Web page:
## Morgan Stanley Interview Question

Developer Program Engineers**Country:**India

**Interview Type:**Phone Interview

how will you store the data to start binary search on that? As we dont know the size of it.

To expand on algos' answer:

He gives O(log(n)) as the runtime. I explain how to get that:

Suppose the target number is in the range 2^(m-1) -> 2^m - 1.

Then, m comparisons would have to be done first as per algos' algo. So, this takes theta(m) time.

Then, binary search on the range would take O(m) time ( Why? See below. )

`Binary search takes O(log(size of range)) time. O(log(size of range)) = O(log( 2^m - 1 - 2^(m-1)) = O( log(2^(m-1) )) + O(1 - 2^(1-m)) = O(m-1) + O(1 - 2^(1-m)) = O(m)`

So, the total search time would take O(m) time (theta(m) + O(m) = O(m)).

Suppose the size of the array is n. In the worst-case, the target number would be in the last range and the last range would be "full", i.e. there are numbers in every spot. Then, the last range ends at index 2^(x)-1. And 2^(x)-1 = n-1, so, x = log(n). So, worst-case m would be log(n). So, the search time is O(log(n)), just as algos said.

assuming that data is in array, and applying binary search logic on that array, so time complexity is O(log n).

if data is NOT in array and is stored some where like file, stream data coming or something else then it takes O(n) time to read the full data

@Algo: just a corner case:

suppose there are 38 elements in array but some how we dont know the limit of array.

u found index = 16 to 32 and element not found

now u tried to make range 33 to 64 but element array[64] doesn't exist

how efficiently would you go back to element array [38]

one possible case handling I think is:

in case array [64] not present go for mid of 32 and 64 for MaxSearchRange= 48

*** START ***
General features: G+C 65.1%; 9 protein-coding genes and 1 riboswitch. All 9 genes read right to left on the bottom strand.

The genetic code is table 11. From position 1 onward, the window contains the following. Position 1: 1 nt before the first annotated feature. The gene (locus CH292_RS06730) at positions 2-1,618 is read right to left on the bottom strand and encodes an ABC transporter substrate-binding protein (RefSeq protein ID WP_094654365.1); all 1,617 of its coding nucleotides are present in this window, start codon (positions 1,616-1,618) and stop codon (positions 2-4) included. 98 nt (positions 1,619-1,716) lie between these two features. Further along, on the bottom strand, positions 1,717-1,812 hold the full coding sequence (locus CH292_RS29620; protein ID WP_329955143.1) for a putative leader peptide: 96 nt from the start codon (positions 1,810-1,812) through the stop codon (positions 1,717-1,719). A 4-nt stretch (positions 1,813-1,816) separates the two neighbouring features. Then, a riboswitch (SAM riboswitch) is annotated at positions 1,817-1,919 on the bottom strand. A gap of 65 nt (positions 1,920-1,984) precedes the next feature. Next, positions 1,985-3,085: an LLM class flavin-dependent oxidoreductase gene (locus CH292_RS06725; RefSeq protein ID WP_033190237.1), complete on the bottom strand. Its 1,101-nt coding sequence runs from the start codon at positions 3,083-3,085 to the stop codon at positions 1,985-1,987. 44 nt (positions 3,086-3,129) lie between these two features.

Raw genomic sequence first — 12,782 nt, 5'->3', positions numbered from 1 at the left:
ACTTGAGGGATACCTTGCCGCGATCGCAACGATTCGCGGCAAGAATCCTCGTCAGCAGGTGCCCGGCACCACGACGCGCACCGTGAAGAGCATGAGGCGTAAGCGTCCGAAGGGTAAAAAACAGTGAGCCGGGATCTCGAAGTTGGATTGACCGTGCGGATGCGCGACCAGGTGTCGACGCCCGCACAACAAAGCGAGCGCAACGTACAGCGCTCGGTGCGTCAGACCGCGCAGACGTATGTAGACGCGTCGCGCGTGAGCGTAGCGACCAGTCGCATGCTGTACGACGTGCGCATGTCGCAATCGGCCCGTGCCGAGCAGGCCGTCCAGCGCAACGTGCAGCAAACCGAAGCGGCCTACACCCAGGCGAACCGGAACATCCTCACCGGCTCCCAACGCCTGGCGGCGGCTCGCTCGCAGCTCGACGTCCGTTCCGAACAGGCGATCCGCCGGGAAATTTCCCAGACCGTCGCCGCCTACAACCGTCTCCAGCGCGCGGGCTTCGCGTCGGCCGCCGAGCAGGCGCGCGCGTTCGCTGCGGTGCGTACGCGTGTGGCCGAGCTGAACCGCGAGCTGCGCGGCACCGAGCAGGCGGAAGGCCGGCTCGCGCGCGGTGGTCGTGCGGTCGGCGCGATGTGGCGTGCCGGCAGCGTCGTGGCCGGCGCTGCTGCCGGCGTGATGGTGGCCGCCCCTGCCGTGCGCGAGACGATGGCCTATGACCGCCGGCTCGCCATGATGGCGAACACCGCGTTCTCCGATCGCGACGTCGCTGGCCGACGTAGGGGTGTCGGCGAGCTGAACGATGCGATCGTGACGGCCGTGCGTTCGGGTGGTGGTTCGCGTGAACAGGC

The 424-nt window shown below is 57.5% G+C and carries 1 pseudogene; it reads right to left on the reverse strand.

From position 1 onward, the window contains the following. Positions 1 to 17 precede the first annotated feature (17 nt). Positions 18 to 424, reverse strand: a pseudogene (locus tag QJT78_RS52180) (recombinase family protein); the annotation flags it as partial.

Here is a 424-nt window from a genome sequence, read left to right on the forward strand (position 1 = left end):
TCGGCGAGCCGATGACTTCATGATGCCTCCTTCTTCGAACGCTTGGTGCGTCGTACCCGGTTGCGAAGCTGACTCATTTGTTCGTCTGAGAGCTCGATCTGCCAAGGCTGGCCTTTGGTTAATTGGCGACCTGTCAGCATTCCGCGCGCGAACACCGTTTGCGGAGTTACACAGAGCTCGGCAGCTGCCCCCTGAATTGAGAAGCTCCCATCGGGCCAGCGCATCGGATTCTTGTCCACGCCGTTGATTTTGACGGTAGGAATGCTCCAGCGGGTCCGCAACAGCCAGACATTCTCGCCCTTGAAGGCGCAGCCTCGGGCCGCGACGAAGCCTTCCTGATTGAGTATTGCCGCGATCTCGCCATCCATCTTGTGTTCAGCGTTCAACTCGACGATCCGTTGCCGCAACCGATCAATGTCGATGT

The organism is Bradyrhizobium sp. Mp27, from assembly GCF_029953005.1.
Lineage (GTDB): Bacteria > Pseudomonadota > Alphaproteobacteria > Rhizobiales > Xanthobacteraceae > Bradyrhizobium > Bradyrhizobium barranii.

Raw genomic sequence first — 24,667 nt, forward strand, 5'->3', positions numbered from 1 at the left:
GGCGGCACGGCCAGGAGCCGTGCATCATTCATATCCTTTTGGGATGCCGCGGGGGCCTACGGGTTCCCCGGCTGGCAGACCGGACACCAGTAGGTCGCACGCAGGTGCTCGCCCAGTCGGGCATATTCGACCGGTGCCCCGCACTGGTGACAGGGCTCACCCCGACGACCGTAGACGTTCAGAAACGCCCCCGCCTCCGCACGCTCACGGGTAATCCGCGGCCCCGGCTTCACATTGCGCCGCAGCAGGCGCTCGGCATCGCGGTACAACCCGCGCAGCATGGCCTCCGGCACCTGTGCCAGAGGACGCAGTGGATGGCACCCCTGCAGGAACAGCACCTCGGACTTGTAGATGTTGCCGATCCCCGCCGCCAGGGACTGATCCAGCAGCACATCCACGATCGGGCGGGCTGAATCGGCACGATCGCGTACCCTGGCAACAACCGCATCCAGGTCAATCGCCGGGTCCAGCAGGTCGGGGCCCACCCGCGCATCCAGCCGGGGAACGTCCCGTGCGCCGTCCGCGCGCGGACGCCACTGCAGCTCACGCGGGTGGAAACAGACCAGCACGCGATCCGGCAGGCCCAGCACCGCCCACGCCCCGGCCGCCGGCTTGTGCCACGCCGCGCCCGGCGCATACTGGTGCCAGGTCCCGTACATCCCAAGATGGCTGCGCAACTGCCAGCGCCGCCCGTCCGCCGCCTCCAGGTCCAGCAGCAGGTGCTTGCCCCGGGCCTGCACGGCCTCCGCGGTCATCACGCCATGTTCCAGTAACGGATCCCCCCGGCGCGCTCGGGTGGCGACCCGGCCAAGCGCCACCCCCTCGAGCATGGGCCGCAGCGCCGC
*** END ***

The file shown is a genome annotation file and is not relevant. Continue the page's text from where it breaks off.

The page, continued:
array [48] also doesn't exist the go for array [40]... and so on...

/*

Algo:---

lets say the array hit an exception at index p so element is 2^p -1 or entry greater or equal to k;

so we will search 2^p-1 tp 2^p -2 because 2^p -1 hit an exception

run O(logn)

*/

#include<iostream>

#include<vector>

using namespace std;

template<typename T>

int reverse_binary_search(const std::vector<T> &array ,const T &k)

{

int p=0;

while(true)

{

try{

T val=array.at((1 << p) -1);

if(val == k)

{

return ((1 << p)-1);

}

else if( val > k)

{

break;

}

}

catch(exception &e )

{

break;

}

++p;

}

int l=1 <<(p -1);

int r=(1 << p) -2;

while(l <=r)

{

int m =l+((r - l) >> 1);

try

{

T val =array.at(m);

if(val == k)

return m;

else if(val > k)

r=m-1;

else

l=m+1;

}catch(exception &e)

{

r=m-1;

}

}

return -1;

}

int main()

{

int arr[]={1,2,3,4,5,6};

std::vector<int>myvector(arr,arr+sizeof(arr)/sizeof(arr[0]));

int a=reverse_binary_search(myvector,12);

cout<<"index ="<<a<<endl;

return 0;

}

question: in this particular case why don't we change the the base to a higher number like 3,4 or 5.. So that the range becomes: 0-2,3-8,9-16.....; 0-3,4,-15,16-63..... and so on.. in the inner loop we could go in for something smaller, i guess. complexity stays O(logn) but this log ll be base 3 or 4 or 5 instead of 2.

Hashtable would take up a lot of space. The question says the size is not known, that itself shows the input is very large. Moreover, you say the space is O(1). The space is O(n).

- algos March 30, 2013